College sports is a big revenue producer for colleges and universities. The major college sports, are football and basketball, they generate incredible amounts of money. According to Michael Smith and John Ourand, of SportsBusiness Journal, the twelve universities in the Southeastern Conference receive $205 million each year from CBS and ESPN for the right to broadcast its football games (Smith, 2011). “We should be asking: For what reason do we limit athletes, and athletes only, in this multibillion-dollar business?” says Jay Bilas, an ESPN college basketball analyst, lawyer and former Duke Basketball player. “Clearly the NCAA doesn’t want to make changes in how they sell it, putting logos on everything and everybody – but then they claim, as they have in court, that it’s a professional enterprise except for the players. It doesn’t make sense.” Even more money comes in from video games, clothing, and similar licenses.

In 2010, the New York Times reported, “The NCAA’s licensing deals are estimated at more than $4 billion” per year” (New York Times, 2012). Coaches salaries are even more outlandish. Kentucky basketball coach, John Calipari, is paid over $4 million a year for a basketball program that makes about $35-40 million a year, more than 10% of the entire revenue (New York Times, 2012). Tom Van Riper, a sports writer for Forbes magazine, observes that “no corporate CEO commands this large a share of the profits” (Van Riper, 2010, p. 3). He notes that if Steve Ballmer, the CEO at Microsoft, had Calipari’s deal, Ballmer would make over $6 billion a year (Van Riper). How can colleges allow promoters, owner operators, sport retailers, and game companies, along with coaches and university officials, to make millions and pay the athletes nothing?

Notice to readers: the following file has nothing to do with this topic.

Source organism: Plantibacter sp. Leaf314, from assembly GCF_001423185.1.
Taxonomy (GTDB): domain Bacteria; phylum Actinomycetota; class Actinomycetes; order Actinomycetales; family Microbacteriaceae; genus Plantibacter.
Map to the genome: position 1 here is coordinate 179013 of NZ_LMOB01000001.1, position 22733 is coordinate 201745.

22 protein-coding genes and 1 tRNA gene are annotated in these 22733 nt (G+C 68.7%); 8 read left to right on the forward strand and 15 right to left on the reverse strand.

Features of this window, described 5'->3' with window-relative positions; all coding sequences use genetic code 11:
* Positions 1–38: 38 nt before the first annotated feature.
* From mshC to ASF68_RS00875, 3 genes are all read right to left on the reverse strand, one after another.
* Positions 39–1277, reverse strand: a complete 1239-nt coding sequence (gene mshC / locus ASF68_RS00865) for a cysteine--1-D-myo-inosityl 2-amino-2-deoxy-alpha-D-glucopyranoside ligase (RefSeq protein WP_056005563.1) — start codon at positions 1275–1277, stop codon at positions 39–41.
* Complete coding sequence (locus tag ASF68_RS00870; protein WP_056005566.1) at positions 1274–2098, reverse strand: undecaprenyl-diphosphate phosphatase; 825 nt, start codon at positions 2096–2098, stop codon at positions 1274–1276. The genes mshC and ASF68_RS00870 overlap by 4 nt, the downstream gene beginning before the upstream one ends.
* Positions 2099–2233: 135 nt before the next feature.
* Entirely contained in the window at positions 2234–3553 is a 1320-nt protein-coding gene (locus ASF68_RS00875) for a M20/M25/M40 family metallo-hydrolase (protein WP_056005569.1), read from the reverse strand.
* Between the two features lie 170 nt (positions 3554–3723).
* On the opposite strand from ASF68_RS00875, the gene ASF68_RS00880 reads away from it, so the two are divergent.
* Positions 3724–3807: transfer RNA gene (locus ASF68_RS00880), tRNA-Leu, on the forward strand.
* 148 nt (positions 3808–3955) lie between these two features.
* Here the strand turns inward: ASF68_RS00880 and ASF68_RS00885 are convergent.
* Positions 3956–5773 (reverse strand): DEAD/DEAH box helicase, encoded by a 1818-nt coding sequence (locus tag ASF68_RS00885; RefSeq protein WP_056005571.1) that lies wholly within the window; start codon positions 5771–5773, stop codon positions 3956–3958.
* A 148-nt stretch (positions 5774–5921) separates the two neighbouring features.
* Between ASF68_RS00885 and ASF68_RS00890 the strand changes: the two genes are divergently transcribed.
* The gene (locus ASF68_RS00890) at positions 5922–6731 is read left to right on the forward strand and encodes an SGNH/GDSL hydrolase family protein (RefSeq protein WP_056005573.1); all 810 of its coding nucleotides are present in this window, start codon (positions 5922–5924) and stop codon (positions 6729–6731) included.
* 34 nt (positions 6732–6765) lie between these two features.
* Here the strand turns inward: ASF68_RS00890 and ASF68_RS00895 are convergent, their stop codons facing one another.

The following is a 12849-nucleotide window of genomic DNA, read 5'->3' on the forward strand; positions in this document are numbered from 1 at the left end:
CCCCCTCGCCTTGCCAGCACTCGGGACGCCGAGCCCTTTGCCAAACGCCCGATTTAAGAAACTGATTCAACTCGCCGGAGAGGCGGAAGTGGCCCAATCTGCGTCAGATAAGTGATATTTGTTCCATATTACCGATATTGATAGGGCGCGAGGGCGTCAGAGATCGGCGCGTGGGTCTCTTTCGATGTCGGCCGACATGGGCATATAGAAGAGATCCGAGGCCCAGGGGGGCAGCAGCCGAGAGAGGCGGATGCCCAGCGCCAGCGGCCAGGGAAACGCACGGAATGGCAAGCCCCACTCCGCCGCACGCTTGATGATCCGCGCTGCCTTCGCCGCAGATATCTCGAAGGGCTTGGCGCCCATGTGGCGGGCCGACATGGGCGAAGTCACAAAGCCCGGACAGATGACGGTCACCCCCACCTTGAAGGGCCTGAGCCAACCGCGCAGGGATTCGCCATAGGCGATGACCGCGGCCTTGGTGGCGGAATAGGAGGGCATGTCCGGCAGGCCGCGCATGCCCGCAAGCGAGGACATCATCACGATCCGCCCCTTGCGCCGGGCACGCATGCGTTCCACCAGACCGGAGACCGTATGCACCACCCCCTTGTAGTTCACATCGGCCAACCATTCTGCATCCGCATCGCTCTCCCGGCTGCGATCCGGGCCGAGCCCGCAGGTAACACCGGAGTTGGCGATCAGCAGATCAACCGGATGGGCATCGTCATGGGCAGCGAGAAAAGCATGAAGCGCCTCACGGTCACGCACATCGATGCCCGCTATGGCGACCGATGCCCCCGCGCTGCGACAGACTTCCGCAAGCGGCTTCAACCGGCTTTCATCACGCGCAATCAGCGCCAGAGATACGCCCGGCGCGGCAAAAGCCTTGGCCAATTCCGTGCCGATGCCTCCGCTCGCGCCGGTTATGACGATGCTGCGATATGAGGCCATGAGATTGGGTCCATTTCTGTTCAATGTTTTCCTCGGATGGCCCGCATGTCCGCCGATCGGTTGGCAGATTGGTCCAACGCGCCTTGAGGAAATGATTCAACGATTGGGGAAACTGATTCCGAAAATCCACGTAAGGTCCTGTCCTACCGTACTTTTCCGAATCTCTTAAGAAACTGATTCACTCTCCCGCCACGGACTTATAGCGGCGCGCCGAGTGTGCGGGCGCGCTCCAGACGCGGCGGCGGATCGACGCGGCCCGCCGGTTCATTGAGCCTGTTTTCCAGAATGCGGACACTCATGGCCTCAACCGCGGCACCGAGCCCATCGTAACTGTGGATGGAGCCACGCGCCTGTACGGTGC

Universities define athletes as amateurs. Not only are students athletes not paid for playing their sports, they cannot receive gifts and are not allowed to endorse products (Van Riper). The NCAA, an organization of colleges and schools, forces student athletes to sign away their rights because, it says, it is protecting the students. If student athletes could accept money from anyone, the NCAA argues, they might be exploited, cheated, or even bribed. Taking money out of the equation is supposed to let students focus on academics and preserve the amateur status of college sports. The definition of “amateur” arose in the 19th century in Britain, when team sports became popular. (Van Riper)